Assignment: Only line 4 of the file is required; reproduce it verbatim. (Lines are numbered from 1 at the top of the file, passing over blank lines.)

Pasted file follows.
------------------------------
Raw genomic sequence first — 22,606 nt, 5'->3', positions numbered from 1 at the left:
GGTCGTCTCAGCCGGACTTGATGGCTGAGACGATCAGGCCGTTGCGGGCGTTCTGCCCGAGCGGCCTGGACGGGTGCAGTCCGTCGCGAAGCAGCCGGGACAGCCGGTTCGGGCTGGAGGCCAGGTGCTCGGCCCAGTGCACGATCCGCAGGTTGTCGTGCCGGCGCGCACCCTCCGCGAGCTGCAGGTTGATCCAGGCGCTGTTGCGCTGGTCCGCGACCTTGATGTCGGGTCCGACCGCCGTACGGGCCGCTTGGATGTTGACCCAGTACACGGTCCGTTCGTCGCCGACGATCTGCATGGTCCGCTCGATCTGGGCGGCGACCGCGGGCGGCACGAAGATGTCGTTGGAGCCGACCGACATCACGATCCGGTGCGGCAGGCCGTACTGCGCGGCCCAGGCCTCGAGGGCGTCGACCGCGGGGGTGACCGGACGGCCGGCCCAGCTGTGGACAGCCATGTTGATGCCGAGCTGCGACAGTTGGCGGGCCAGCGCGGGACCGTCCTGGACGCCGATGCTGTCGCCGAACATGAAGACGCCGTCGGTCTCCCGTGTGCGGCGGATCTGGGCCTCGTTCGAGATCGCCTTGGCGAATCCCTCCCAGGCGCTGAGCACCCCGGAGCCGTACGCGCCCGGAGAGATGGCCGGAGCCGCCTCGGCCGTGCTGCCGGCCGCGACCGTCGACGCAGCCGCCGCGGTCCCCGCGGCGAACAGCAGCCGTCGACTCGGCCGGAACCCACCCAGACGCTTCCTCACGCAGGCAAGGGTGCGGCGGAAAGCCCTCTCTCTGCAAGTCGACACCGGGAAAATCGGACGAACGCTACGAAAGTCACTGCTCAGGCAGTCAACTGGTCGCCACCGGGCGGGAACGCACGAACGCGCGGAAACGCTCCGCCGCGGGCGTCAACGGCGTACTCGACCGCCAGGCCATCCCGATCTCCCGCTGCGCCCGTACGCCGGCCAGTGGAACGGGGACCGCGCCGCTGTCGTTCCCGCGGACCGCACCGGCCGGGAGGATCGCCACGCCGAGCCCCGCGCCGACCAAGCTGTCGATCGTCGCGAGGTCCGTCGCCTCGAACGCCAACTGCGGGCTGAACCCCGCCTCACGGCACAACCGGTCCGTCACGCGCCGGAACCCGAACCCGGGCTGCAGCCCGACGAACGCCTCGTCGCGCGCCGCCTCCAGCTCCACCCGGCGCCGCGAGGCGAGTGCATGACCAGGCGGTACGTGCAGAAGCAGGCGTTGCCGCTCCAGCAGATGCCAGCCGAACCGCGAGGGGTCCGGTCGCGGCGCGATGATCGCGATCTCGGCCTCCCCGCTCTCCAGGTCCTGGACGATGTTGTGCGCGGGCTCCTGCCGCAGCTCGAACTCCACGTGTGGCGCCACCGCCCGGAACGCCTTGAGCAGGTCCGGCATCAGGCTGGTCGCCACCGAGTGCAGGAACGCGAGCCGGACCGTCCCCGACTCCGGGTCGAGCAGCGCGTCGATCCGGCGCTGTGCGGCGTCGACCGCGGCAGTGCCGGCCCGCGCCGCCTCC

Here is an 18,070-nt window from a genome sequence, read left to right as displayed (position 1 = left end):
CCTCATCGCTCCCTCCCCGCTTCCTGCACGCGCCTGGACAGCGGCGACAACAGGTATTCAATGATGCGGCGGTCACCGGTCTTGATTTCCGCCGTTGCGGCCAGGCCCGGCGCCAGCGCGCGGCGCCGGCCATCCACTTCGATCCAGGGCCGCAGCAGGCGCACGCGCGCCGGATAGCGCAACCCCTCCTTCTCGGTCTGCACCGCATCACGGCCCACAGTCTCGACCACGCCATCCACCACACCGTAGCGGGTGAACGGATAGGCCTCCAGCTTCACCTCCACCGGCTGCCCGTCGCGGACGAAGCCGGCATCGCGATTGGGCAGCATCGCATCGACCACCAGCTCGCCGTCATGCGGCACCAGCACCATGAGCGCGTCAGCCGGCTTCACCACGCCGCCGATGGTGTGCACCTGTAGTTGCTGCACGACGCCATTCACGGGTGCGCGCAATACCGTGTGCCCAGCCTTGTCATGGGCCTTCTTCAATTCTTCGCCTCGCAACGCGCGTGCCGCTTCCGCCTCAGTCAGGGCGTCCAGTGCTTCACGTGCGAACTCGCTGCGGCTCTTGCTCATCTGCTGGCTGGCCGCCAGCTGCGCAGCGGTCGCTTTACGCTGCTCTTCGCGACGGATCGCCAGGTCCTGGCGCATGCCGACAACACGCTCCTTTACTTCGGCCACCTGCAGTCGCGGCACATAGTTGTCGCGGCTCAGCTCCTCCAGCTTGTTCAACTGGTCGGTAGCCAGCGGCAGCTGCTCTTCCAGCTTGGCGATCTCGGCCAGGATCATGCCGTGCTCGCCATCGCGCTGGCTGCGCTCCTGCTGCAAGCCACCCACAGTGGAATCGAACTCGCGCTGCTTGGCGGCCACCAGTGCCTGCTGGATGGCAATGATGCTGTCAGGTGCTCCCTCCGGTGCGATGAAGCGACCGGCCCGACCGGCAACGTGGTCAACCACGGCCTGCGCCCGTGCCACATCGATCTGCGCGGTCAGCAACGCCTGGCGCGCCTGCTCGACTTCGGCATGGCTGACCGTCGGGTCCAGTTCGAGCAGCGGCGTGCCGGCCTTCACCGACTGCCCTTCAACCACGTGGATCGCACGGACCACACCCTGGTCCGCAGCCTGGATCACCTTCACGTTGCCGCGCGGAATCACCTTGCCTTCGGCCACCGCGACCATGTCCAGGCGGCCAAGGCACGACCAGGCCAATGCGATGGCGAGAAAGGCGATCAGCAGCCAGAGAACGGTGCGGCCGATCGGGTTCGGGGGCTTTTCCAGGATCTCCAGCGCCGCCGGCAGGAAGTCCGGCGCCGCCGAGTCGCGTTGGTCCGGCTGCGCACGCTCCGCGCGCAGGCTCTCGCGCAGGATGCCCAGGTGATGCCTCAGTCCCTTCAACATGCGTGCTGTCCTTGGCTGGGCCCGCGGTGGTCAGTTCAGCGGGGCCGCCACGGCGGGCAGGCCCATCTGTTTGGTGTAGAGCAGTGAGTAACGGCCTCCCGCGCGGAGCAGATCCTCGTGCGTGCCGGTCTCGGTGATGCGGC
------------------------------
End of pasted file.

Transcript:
CCTCATCGCTCCCTCCCCGCTTCCTGCACGCGCCTGGACAGCGGCGACAACAGGTATTCAATGATGCGGCGGTCACCGGTCTTGATTTCCGCCGTTGCGGCCAGGCCCGGCGCCAGCGCGCGGCGCCGGCCATCCACTTCGATCCAGGGCCGCAGCAGGCGCACGCGCGCCGGATAGCGCAACCCCTCCTTCTCGGTCTGCACCGCATCACGGCCCACAGTCTCGACCACGCCATCCACCACACCGTAGCGGGTGAACGGATAGGCCTCCAGCTTCACCTCCACCGGCTGCCCGTCGCGGACGAAGCCGGCATCGCGATTGGGCAGCATCGCATCGACCACCAGCTCGCCGTCATGCGGCACCAGCACCATGAGCGCGTCAGCCGGCTTCACCACGCCGCCGATGGTGTGCACCTGTAGTTGCTGCACGACGCCATTCACGGGTGCGCGCAATACCGTGTGCCCAGCCTTGTCATGGGCCTTCTTCAATTCTTCGCCTCGCAACGCGCGTGCCGCTTCCGCCTCAGTCAGGGCGTCCAGTGCTTCACGTGCGAACTCGCTGCGGCTCTTGCTCATCTGCTGGCTGGCCGCCAGCTGCGCAGCGGTCGCTTTACGCTGCTCTTCGCGACGGATCGCCAGGTCCTGGCGCATGCCGACAACACGCTCCTTTACTTCGGCCACCTGCAGTCGCGGCACATAGTTGTCGCGGCTCAGCTCCTCCAGCTTGTTCAACTGGTCGGTAGCCAGCGGCAGCTGCTCTTCCAGCTTGGCGATCTCGGCCAGGATCATGCCGTGCTCGCCATCGCGCTGGCTGCGCTCCTGCTGCAAGCCACCCACAGTGGAATCGAACTCGCGCTGCTTGGCGGCCACCAGTGCCTGCTGGATGGCAATGATGCTGTCAGGTGCTCCCTCCGGTGCGATGAAGCGACCGGCCCGACCGGCAACGTGGTCAACCACGGCCTGCGCCCGTGCCACATCGATCTGCGCGGTCAGCAACGCCTGGCGCGCCTGCTCGACTTCGGCATGGCTGACCGTCGGGTCCAGTTCGAGCAGCGGCGTGCCGGCCTTCACCGACTGCCCTTCAACCACGTGGATCGCACGGACCACACCCTGGTCCGCAGCCTGGATCACCTTCACGTTGCCGCGCGGAATCACCTTGCCTTCGGCCACCGCGACCATGTCCAGGCGGCCAAGGCACGACCAGGCCAATGCGATGGCGAGAAAGGCGATCAGCAGCCAGAGAACGGTGCGGCCGATCGGGTTCGGGGGCTTTTCCAGGATCTCCAGCGCCGCCGGCAGGAAGTCCGGCGCCGCCGAGTCGCGTTGGTCCGGCTGCGCACGCTCCGCGCGCAGGCTCTCGCGCAGGATGCCCAGGTGATGCCTCAGTCCCTTCAACATGCGTGCTGTCCTTGGCTGGGCCCGCGGTGGTCAGTTCAGCGGGGCCGCCACGGCGGGCAGGCCCATCTGTTTGGTGTAGAGCAGTGAGTAACGGCCTCCCGCGCGGAGCAGATCCTCGTGCGTGCCGGTCTCGGTGATGCGGC